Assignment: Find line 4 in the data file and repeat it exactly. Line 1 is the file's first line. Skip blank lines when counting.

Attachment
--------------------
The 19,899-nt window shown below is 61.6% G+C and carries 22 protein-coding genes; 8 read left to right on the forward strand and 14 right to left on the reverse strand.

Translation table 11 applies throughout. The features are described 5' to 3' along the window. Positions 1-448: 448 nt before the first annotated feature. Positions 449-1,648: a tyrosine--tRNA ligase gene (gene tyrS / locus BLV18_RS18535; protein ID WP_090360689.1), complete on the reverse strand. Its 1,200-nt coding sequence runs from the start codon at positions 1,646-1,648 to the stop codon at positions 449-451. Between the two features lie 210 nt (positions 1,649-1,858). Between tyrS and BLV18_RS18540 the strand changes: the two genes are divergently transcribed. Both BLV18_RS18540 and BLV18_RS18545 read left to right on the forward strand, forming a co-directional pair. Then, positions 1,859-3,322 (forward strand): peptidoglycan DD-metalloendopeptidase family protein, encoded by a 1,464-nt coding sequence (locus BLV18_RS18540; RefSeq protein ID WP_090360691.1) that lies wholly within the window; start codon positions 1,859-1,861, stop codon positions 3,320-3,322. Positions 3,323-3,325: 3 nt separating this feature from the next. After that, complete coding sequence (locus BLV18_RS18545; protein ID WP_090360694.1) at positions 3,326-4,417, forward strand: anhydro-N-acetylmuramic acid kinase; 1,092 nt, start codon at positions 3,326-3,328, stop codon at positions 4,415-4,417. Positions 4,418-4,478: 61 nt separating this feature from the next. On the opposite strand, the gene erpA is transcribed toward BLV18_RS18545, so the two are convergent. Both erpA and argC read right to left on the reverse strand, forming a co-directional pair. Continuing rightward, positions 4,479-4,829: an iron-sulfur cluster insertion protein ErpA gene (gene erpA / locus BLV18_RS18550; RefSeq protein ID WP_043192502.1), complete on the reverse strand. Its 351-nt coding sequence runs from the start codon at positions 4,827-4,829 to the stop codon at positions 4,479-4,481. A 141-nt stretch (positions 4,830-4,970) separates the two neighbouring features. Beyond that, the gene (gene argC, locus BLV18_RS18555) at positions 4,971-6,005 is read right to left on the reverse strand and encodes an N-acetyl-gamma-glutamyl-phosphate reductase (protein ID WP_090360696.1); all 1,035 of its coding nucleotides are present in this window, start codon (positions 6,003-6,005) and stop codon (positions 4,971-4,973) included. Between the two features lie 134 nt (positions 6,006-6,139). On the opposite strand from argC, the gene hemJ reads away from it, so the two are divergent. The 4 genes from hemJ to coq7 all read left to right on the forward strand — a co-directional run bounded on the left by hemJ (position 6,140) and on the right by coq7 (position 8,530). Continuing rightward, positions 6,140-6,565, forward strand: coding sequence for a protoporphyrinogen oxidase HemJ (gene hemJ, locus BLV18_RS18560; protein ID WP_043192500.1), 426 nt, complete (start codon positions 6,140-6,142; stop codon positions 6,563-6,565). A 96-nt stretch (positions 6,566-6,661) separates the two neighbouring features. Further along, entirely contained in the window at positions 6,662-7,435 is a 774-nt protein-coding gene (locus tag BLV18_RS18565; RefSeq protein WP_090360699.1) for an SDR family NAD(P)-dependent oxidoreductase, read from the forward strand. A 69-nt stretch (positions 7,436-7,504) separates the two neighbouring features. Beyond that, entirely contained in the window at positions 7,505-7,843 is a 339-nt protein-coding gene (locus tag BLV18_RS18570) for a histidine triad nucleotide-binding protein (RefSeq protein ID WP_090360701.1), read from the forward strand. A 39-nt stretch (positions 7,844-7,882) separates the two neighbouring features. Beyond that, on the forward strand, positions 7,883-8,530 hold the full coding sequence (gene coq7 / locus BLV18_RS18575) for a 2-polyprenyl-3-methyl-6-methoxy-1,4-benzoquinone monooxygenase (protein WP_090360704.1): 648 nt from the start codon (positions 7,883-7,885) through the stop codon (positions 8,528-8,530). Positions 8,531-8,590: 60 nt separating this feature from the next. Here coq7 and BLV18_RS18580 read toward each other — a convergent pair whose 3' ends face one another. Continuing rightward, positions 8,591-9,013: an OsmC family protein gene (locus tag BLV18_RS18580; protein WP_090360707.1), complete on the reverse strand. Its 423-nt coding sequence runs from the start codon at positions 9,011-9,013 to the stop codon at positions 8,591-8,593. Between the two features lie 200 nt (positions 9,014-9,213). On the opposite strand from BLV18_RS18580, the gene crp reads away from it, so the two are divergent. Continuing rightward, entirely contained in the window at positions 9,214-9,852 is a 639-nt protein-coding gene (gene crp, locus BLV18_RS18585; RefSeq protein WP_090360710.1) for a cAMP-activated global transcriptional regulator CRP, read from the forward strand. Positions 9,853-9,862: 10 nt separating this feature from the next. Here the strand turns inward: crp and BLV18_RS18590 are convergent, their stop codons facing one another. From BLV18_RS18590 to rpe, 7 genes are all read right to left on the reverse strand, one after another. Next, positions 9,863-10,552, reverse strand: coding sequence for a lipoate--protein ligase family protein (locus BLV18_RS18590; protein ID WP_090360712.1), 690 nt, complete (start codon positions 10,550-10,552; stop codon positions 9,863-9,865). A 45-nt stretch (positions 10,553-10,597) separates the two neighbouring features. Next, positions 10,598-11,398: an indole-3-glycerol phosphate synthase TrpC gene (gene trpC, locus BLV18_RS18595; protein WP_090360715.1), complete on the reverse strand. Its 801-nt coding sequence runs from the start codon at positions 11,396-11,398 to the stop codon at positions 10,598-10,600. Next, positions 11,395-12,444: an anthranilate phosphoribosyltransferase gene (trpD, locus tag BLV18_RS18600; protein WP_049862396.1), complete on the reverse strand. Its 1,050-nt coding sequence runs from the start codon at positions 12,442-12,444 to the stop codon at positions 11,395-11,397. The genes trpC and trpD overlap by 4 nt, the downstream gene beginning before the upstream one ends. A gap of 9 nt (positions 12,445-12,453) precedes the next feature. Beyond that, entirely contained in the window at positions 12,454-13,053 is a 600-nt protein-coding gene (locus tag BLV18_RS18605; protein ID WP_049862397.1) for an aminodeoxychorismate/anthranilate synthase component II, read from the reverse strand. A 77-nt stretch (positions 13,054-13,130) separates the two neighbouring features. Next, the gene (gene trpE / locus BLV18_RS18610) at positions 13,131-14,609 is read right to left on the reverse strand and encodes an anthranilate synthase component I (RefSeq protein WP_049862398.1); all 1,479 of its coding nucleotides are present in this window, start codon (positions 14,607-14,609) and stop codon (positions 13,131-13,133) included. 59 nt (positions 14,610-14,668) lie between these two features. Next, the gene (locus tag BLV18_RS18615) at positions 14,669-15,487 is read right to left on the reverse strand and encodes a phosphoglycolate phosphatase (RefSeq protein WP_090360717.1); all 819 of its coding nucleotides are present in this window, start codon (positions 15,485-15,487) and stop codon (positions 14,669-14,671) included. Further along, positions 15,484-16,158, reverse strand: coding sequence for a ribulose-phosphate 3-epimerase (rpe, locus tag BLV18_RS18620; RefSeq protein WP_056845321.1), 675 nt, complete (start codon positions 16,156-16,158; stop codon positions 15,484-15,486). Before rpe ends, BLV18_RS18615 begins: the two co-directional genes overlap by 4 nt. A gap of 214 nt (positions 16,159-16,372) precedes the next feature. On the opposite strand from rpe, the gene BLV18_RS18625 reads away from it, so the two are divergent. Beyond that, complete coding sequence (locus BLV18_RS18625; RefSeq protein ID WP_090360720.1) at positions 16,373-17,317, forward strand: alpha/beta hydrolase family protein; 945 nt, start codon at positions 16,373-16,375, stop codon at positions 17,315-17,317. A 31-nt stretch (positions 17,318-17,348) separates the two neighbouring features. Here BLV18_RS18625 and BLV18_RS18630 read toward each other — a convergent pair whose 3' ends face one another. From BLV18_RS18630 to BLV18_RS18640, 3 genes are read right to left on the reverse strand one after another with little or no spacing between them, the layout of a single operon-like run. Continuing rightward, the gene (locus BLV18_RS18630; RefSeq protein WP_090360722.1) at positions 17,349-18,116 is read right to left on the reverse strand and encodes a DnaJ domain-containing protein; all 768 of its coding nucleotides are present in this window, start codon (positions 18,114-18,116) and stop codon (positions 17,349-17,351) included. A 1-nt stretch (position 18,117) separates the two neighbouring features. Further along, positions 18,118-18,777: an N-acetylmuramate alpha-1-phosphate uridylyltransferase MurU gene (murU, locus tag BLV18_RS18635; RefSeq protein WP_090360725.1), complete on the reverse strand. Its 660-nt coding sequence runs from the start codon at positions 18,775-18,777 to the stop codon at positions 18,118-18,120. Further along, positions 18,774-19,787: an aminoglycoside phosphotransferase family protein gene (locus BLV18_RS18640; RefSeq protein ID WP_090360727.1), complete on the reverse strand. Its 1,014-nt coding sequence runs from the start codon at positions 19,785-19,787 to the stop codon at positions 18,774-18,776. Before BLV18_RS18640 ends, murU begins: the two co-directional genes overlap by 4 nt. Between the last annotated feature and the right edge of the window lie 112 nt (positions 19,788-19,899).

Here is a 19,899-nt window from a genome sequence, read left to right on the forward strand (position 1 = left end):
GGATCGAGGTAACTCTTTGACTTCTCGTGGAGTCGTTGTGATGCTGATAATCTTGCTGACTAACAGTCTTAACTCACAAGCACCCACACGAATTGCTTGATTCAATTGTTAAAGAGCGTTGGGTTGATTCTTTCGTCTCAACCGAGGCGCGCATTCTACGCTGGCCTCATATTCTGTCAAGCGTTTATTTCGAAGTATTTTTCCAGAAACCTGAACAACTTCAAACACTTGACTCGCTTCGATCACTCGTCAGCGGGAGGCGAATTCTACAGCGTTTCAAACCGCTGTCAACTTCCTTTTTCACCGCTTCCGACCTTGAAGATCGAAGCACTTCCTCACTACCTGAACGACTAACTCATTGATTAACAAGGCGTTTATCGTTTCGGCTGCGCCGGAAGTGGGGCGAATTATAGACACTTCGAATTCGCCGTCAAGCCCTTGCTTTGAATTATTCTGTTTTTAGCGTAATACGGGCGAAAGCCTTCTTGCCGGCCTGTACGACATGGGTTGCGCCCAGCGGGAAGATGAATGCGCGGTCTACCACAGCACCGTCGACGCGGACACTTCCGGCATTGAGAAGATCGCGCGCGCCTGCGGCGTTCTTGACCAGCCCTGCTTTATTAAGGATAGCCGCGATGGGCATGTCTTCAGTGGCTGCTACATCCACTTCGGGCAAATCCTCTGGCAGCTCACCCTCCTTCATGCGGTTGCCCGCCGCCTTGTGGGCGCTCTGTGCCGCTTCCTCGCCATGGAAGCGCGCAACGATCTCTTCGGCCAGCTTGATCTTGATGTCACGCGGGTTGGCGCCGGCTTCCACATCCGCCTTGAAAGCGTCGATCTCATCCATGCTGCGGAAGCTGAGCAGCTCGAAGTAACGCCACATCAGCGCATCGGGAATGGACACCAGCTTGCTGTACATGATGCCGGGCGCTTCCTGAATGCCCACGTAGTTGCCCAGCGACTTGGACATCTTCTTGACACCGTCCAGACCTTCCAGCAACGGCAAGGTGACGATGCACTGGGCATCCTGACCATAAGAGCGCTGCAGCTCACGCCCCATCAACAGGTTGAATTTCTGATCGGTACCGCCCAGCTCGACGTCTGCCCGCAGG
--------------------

GGATCGAGGTAACTCTTTGACTTCTCGTGGAGTCGTTGTGATGCTGATAATCTTGCTGACTAACAGTCTTAACTCACAAGCACCCACACGAATTGCTTGATTCAATTGTTAAAGAGCGTTGGGTTGATTCTTTCGTCTCAACCGAGGCGCGCATTCTACGCTGGCCTCATATTCTGTCAAGCGTTTATTTCGAAGTATTTTTCCAGAAACCTGAACAACTTCAAACACTTGACTCGCTTCGATCACTCGTCAGCGGGAGGCGAATTCTACAGCGTTTCAAACCGCTGTCAACTTCCTTTTTCACCGCTTCCGACCTTGAAGATCGAAGCACTTCCTCACTACCTGAACGACTAACTCATTGATTAACAAGGCGTTTATCGTTTCGGCTGCGCCGGAAGTGGGGCGAATTATAGACACTTCGAATTCGCCGTCAAGCCCTTGCTTTGAATTATTCTGTTTTTAGCGTAATACGGGCGAAAGCCTTCTTGCCGGCCTGTACGACATGGGTTGCGCCCAGCGGGAAGATGAATGCGCGGTCTACCACAGCACCGTCGACGCGGACACTTCCGGCATTGAGAAGATCGCGCGCGCCTGCGGCGTTCTTGACCAGCCCTGCTTTATTAAGGATAGCCGCGATGGGCATGTCTTCAGTGGCTGCTACATCCACTTCGGGCAAATCCTCTGGCAGCTCACCCTCCTTCATGCGGTTGCCCGCCGCCTTGTGGGCGCTCTGTGCCGCTTCCTCGCCATGGAAGCGCGCAACGATCTCTTCGGCCAGCTTGATCTTGATGTCACGCGGGTTGGCGCCGGCTTCCACATCCGCCTTGAAAGCGTCGATCTCATCCATGCTGCGGAAGCTGAGCAGCTCGAAGTAACGCCACATCAGCGCATCGGGAATGGACACCAGCTTGCTGTACATGATGCCGGGCGCTTCCTGAATGCCCACGTAGTTGCCCAGCGACTTGGACATCTTCTTGACACCGTCCAGACCTTCCAGCAACGGCAAGGTGACGATGCACTGGGCATCCTGACCATAAGAGCGCTGCAGCTCACGCCCCATCAACAGGTTGAATTTCTGATCGGTACCGCCCAGCTCGACGTCTGCCCGCAGG